DEEP: Information for Municipalities

Information for Municipalities

What are municipal responsibilities toward tidal wetlands?

Although activities within tidal wetlands are regulated by the DEEP, municipalities are responsible for ensuring that adjacent upland development does not harm these resource areas. The Connecticut Coastal Management Act contains policies and standards regarding tidal wetlands that must be applied during the municipal coastal site plan review process. Generally speaking, land use boards and commissions in coastal municipalities must ensure that development will not result in degradation of tidal wetlands, and that tidal wetlands are preserved, protected and, to the extent practicable, restored.

What can a municipality do to minimize impacts to tidal wetlands?

Update the municipal Plan of Conservation and Development, Municipal Coastal Program, if applicable, and zoning and subdivision regulations to better protect tidal wetlands by providing development setbacks and vegetated buffers from the upland edge of tidal wetlands which are adequate to protect the wetlands from runoff, erosion, construction, and other negative impacts that might result from development on adjacent upland resources. (See fact sheets regarding Vegetated Buffers, Stormwater Management and Water Quality for more information.)

Amend zoning regulations to require on-site, upland retention of the runoff associated with the first one-inch of rainfall and to direct additional runoff, after appropriate treatment, away from tidal wetlands. Freshwater inputs such as those associated with stormwater runoff adversely impact the brackish and saline ecosystems that characterize most tidal wetlands in Connecticut. (See fact sheets regarding Water Quality and Stormwater Management for additional information.)

  • Review the existing zoning regulations regarding the maximum impervious cover allowed. Reduce this wherever possible, especially adjacent to coastal waters and other sensitive coastal resources.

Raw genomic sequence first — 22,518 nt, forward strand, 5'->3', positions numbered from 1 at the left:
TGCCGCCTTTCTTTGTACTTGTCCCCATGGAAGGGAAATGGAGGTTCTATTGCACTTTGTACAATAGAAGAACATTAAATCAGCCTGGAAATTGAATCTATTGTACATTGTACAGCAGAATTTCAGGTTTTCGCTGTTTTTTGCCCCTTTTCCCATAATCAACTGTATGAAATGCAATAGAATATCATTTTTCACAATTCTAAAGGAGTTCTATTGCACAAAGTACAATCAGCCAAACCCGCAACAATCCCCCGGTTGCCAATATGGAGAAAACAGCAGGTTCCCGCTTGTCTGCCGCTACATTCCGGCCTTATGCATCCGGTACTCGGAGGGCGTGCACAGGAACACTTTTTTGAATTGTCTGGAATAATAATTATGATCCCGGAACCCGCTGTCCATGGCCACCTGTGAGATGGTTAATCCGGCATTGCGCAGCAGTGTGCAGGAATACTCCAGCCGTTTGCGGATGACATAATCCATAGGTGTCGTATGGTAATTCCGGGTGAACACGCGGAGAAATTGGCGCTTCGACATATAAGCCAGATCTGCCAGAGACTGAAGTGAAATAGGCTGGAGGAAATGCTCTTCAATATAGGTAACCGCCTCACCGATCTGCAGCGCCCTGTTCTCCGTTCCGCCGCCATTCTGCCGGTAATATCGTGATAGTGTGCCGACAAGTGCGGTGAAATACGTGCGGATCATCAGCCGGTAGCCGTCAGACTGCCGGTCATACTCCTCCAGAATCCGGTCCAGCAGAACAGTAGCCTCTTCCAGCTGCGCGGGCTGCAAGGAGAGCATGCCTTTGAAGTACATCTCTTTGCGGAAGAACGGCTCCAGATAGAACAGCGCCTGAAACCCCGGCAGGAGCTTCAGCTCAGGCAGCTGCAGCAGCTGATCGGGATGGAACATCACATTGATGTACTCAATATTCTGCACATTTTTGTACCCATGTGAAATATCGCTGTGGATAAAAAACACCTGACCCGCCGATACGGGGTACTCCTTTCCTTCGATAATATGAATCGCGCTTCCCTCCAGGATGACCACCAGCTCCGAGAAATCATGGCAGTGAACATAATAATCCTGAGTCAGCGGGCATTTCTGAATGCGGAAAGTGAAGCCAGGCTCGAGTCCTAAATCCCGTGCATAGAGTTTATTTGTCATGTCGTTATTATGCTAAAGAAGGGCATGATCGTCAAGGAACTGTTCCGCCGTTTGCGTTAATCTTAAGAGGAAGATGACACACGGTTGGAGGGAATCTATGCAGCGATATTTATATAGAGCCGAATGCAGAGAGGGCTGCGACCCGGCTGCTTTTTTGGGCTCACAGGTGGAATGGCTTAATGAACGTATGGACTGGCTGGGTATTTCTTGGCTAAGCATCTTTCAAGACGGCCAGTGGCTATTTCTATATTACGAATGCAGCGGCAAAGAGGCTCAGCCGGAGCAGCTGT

• Include in the municipal Plan of Conservation and Development or Municipal Coastal Program, if applicable, an inventory of tidal wetland areas and adjacent upland for possible open space acquisition.
  • Preserve or restore the structure, function, and integrity of the physical and biological components of tidal wetlands by encouraging projects that would: 1) maintain or restore the natural tidal flushing, circulation, and chemical characteristics of tidal wetlands and adjacent estuarine waters; 2) maintain or restore the natural plant and animal species that inhabit tidal wetlands; and, 3) avoid adverse impacts to U.S. and state listed threatened and endangered species.
  • Disallow extensions of water and sewer lines into tidal wetlands except sewers that will accommodate existing uses with limited excess capacity may be used when necessary to abate existing sources of pollution.
  • Employ siting alternatives which will avoid or substantially limit negative impacts, such as the following: 1) siting inconsistent uses out of tidal wetlands on adjacent upland areas, or 2) siting consistent uses in such a manner as to avoid or minimize the tidal wetland area affected. When siting consistent uses, consider requiring construction techniques which will avoid or substantially limit impacts such as: 1) elevation of consistent uses on low impact pile foundations at a height sufficient to prevent or minimize the effects of shading on the wetland vegetation; 2) storage of construction materials and equipment in non-wetland areas; 3) provision of waterborne access to the construction site, or use of temporary elevated construction accessways; 4) schedule construction activities during late fall, winter or early spring months when impacts to wetland systems are generally the least harmful; 5) schedule construction activities so as to avoid shorebird, shellfish and finfish breeding seasons; and 6) restore all disturbed marsh surfaces as nearly as possible to their natural topographic condition following construction activities and re-establishing a natural vegetation cover.
  • Where applicable, as a component of permitted activities, rehabilitate and restore degraded tidal wetlands through such means as 1) restoration of natural tidal range or circulation patterns 2) restoration of tidal flushing and circulation to wetlands which were formerly connected to tidal waters, and 3) re-establishment of marsh vegetation.

Additional Resources for Municipalities: